“Far more money has been lost by investors preparing for corrections or trying to anticipate corrections, than has been lost in corrections themselves.” — Peter Lynch
In the past few Januarys, when we’ve taken the opportunity to look back at “the year in investing,” the big news has been that there is no news. On the whole, the markets have hummed along with few disruptions.
This year, the overarching story is that volatility has returned and is making up for lost time. In fact, during December alone, the S&P 500 was up or down at least 1% nine times—a stark contrast to only eight moves of that size for the entirety of 2017. This volatility has partly been the result of geopolitical events, including U.S. mid-term elections, the turmoil surrounding Brexit and ongoing debates about tariffs. More recently, the U.S. government shutdown further heightened anxiety. On the economic front, increased Fed tightening and a rise in headline inflation—to about 2.5% year-over-year—have also stoked fears of a recession.
Yet, many of these shifts represent a return to historically normal levels rather than a definitive step toward economic doom. Corporate earnings, the labor market and the overall economy still appear relatively strong. Nevertheless, even small disappointments or surprises—such as unexpected earnings announcements—have caused noticeable aftershocks.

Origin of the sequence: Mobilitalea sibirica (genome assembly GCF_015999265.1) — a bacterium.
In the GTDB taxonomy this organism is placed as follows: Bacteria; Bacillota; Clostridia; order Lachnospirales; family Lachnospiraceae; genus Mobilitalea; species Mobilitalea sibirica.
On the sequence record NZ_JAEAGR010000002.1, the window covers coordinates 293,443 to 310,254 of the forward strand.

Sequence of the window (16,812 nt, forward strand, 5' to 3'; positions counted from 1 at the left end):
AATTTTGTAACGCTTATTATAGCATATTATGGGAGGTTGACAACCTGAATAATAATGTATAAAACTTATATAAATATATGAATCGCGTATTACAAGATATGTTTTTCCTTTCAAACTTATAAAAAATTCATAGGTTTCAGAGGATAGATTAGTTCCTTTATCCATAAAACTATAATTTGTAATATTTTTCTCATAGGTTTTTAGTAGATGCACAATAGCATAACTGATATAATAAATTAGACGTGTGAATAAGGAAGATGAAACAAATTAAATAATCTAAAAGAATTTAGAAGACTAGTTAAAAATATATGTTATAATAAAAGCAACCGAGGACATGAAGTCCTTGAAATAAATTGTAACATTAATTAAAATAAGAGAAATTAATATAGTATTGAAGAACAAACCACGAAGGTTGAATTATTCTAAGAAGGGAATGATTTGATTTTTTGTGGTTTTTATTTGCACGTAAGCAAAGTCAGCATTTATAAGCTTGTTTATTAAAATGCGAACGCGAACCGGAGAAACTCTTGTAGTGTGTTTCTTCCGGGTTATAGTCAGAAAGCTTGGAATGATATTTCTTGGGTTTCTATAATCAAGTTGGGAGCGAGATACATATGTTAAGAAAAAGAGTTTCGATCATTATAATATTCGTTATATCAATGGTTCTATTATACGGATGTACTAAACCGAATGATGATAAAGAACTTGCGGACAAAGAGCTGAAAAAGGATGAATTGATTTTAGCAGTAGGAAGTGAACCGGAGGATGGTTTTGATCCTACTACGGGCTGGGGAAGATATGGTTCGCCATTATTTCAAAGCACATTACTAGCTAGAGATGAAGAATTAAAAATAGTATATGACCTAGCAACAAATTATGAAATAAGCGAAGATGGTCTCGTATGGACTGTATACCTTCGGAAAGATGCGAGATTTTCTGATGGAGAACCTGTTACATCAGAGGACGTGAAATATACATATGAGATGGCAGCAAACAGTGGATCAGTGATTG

At Truepoint, we often discuss the value of historical data, quantitative metrics and rational decision-making. Our investment process does not rely on predictions, speculation or the “crystal ball” model of portfolio management. So, for this annual letter, we wanted to showcase three different data visualizations that provide important insights into our thinking about the current market environment.
A recession may be on the horizon, but the sky isn’t falling
On average, a recession happens about once every five years, and it’s been almost 10 years since the last one. So, another recession would not be unexpected—but exactly when it might occur, no one can say. If history is any guide, there will continue to be debate about when it will start, even long after it has already begun.
Despite some warning signs of an economic slowdown, several factors indicate a recession could be several years away.
- We’re not about to collapse under a pile of debt. Household finances are still healthy. Household outstanding debt is about 79% of GDP. It was 125% at its 2009 peak.
- Holiday retail sales were the strongest they have been in six years. From November 1 through the end of 2018, sales were up 5.1%, and online sales increased by 19%, according to Mastercard.
- The labor market is still showing signs of strength. Payrolls increased an average of 170,000 during the past three months, and wages rose 3.2% year over year.
- Interest rate hikes have become less of a risk. Fed chairman Jerome Powell has already dialed back plans for rate hikes in 2019, saying they will only occur in response to new data about economic strength.
Nevertheless, many investors remain skittish. After all, the last recession was the Global Financial Crisis (GFC), an experience that won’t soon be forgotten. But historical data indicates that the next recession will likely be far less severe. Since the late 1940s, the U.S. has endured 11 recessions, each one lasting an average of 11 months. Importantly, the average return of the S&P 500 during those recessions was 0%, and that’s excluding dividends. But much can be hidden in these metrics. For example, during the GFC (2008-2009), the S&P 500 dropped 37%, but during other recessions, the market actually rose. In fact, in six of the past eleven recessions the S&P 500 actually rose.